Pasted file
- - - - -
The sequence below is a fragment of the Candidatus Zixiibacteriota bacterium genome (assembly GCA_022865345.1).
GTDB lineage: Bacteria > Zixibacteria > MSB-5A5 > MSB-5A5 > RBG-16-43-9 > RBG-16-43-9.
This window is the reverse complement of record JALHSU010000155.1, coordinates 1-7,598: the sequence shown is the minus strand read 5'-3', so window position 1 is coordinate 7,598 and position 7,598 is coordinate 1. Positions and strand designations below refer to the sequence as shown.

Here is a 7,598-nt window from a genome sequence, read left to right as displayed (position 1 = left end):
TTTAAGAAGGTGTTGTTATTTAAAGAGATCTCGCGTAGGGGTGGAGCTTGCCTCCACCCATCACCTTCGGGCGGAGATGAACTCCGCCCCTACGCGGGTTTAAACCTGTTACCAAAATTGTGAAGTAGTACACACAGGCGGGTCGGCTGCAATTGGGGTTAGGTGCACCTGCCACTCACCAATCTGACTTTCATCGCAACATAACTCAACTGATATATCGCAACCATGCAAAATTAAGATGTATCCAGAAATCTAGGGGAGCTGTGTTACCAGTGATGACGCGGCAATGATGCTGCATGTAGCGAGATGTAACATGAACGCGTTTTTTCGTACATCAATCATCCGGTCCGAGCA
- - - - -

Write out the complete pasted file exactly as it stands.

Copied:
The sequence below is a fragment of the Candidatus Zixiibacteriota bacterium genome (assembly GCA_022865345.1).
GTDB lineage: Bacteria > Zixibacteria > MSB-5A5 > MSB-5A5 > RBG-16-43-9 > RBG-16-43-9.
This window is the reverse complement of record JALHSU010000155.1, coordinates 1-7,598: the sequence shown is the minus strand read 5'-3', so window position 1 is coordinate 7,598 and position 7,598 is coordinate 1. Positions and strand designations below refer to the sequence as shown.

Here is a 7,598-nt window from a genome sequence, read left to right as displayed (position 1 = left end):
TTTAAGAAGGTGTTGTTATTTAAAGAGATCTCGCGTAGGGGTGGAGCTTGCCTCCACCCATCACCTTCGGGCGGAGATGAACTCCGCCCCTACGCGGGTTTAAACCTGTTACCAAAATTGTGAAGTAGTACACACAGGCGGGTCGGCTGCAATTGGGGTTAGGTGCACCTGCCACTCACCAATCTGACTTTCATCGCAACATAACTCAACTGATATATCGCAACCATGCAAAATTAAGATGTATCCAGAAATCTAGGGGAGCTGTGTTACCAGTGATGACGCGGCAATGATGCTGCATGTAGCGAGATGTAACATGAACGCGTTTTTTCGTACATCAATCATCCGGTCCGAGCA